What did the courts just do to NSA spying?

When a panel of federal judges from the Second Circuit Court of Appeals ruled that the NSA's bulk-phone records spying program was illegal, it was a legal game-changer, but what, exactly, does it all mean?

The Electronic Frontier Foundation's legal analysis is the best, easiest-to-understand and most comprehensive article I've yet seen on the ruling. The tldr is:

1. When Congress gave the NSA the power to gather "relevant" information and do so for an "investigation," they didn't mean "gather everything and store it forever in case it becomes relevant later."

2. Having your data collected by the NSA gives you the right to sue them — even if the NSA never looked at that data.

3. Metadata is sensitive information, and the NSA can't argue that its mass-spying is harmless because it's collecting metadata instead of data (the fact that you called a suicide hotline is every bit as compromising as what you said while you were talking to them).

4. The judges have "concerns" about the constitutionality of mass spying (though the didn't go so far as to say that it is unconstitutional, partly because the ACLU had already won on the statutory language alone;

5. One judge added: The government shouldn't have secret laws. The government argued that its interpretation of surveillance laws was a secret, and the court spanked them for it, saying that a law that's "shrouded in secrecy" lacked legitimacy.

The public first learned that the NSA was collecting millions of Americans' phone records on a daily basis back in 2006. However, it wasn't until June 5, 2013, when the Guardian published a secret document disclosed by former NSA contractor Edward Snowden, that we learned the government's full legal justification for the program. That document was an order from the secretive Foreign Intelligence Surveillance Court (FISC) directing Verizon to turn over the private calling records of ordinary people in bulk pursuant to Section 215.

Shortly afterward, the ACLU filed suit to stop the program, arguing both that it violated the First and Fourth Amendments, and the statute itself did not authorize the NSA's program. In December 2013, the district court ruled for the government on all of these claims.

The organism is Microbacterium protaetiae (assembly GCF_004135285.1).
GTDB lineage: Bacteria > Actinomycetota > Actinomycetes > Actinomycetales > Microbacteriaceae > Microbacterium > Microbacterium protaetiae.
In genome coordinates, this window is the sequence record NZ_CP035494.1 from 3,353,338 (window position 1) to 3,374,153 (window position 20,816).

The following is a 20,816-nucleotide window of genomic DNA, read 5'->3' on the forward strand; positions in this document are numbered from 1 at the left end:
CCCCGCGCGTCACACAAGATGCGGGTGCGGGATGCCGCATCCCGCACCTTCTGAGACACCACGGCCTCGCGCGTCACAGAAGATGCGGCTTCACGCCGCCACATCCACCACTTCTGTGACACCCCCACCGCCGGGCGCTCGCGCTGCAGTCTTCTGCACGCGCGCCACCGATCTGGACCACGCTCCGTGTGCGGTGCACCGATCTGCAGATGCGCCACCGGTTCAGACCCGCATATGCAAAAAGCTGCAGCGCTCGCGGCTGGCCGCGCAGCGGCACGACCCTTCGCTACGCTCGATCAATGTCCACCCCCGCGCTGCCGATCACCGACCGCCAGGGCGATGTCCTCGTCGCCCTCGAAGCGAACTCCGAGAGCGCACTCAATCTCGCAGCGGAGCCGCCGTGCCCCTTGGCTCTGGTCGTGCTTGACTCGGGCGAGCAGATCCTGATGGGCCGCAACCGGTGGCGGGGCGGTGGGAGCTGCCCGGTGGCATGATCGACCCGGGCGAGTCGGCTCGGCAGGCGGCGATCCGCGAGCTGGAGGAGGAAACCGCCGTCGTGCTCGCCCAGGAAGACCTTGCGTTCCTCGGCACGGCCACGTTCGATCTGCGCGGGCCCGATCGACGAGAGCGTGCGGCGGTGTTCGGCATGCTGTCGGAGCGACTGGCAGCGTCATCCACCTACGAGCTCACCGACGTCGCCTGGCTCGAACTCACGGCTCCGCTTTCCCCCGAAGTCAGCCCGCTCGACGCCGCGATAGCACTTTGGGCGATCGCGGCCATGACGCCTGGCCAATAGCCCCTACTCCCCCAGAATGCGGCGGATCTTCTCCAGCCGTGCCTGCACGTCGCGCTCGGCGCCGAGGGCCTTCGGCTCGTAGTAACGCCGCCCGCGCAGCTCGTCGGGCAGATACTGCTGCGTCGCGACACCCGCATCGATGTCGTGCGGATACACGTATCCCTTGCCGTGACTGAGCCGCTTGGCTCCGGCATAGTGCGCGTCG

On appeal, the Second Circuit agreed with the ACLU that the government's formerly secret interpretation of the law is wrong. Rather, the text of the law provides no clue to the massive programs the government claims it secretly authorizes. The Second Circuit court pointed out that the language of Section 215 only allows the government to get "an order requiring the production of any tangible things" if it provides "a statement of facts showing that . . . the tangible things sought are relevant to an authorized investigation."

But, the court reasoned, a decade-long program of dragnet surveillance involving the bulk collection of millions of Americans' telephone records simply can't be "relevant to an authorized investigation." The court explained it this way:

The government takes the position that the metadata collected—a vast amount of which does not contain directly "relevant" information, as the government concedes—are nevertheless "relevant" because they may allow the NSA, at some unknown time in the future, utilizing its ability to sift through the trove of irrelevant data it has collected up to that point, to identify information that is irrelevant. We agree with appellants that such an expansive concept of "relevance" is unprecedented and unwarranted.

The court also found that other language in Section 215 proved the government's arguments wrong. Section 215 also links the scope of the orders it authorizes to that of grand jury subpoenas. The court explained that the orders to telecommunications providers "extend to every record that exists, and indeed to records that do not yet exist," and there has never been a grand jury subpoena like that.

In the Second Circuit's view, such an unprecedented expansion of the concept of relevance would require significant public debate. That simply didn't happen with Section 215—despite the fact that Congress has (somewhat blindly) renewed Section 215 seven times. As the Supreme Court charmingly put it, Congress does not "hide elephants in mouseholes."

EFF Case Analysis: Appeals Court Rules NSA Phone Records Dragnet is Illegal
[Andrew Crocker/Electronic Frontier Foundation]

(Image: Justice Gavel,
Tori Rector, CC-BY-SA